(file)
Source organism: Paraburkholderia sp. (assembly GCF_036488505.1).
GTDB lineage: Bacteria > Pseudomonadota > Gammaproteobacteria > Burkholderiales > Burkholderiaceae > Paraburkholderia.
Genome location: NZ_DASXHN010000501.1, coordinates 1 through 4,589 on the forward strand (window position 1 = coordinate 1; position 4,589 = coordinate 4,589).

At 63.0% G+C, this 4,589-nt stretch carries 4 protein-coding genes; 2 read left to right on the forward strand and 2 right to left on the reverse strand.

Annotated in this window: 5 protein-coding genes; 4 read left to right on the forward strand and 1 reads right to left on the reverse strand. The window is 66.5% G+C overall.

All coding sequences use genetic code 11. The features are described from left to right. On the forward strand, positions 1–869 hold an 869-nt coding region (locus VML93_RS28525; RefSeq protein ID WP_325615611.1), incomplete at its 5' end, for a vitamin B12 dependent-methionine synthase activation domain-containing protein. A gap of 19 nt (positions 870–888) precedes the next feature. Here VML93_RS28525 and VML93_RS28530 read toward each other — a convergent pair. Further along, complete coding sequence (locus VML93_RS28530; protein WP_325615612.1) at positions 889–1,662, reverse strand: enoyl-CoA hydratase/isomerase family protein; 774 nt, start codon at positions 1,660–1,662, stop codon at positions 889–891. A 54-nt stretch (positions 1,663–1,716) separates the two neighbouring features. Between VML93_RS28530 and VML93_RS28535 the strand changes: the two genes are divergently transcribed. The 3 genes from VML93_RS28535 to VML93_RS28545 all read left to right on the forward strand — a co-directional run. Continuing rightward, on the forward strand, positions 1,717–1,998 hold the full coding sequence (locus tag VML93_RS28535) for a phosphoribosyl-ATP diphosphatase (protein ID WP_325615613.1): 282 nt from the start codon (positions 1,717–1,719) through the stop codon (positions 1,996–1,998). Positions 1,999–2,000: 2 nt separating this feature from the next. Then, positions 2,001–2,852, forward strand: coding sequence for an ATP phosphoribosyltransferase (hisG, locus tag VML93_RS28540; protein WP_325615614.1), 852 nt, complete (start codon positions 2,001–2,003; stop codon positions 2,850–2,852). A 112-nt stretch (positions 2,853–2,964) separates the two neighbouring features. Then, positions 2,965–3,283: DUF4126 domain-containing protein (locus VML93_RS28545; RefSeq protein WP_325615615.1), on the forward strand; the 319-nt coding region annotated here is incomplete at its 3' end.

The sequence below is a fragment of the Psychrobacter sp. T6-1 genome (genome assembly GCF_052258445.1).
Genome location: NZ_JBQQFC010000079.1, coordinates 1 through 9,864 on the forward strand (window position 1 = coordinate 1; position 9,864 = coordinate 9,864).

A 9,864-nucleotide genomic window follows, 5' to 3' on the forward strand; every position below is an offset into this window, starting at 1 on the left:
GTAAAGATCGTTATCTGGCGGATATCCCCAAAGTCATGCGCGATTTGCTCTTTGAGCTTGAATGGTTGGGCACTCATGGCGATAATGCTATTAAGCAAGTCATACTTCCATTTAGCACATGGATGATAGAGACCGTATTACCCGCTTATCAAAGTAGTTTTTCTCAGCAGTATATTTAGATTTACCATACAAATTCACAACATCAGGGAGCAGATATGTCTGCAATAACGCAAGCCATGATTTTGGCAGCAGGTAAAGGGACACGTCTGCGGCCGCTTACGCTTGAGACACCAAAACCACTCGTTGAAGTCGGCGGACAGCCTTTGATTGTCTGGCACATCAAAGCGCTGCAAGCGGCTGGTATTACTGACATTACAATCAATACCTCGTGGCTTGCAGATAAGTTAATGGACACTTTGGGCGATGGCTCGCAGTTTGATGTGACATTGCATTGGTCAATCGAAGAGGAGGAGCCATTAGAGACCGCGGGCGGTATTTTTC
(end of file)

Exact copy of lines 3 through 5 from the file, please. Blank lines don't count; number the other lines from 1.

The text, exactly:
Genome location: NZ_DASXHN010000501.1, coordinates 1 through 4,589 on the forward strand (window position 1 = coordinate 1; position 4,589 = coordinate 4,589).

At 63.0% G+C, this 4,589-nt stretch carries 4 protein-coding genes; 2 read left to right on the forward strand and 2 right to left on the reverse strand.

Annotated in this window: 5 protein-coding genes; 4 read left to right on the forward strand and 1 reads right to left on the reverse strand. The window is 66.5% G+C overall.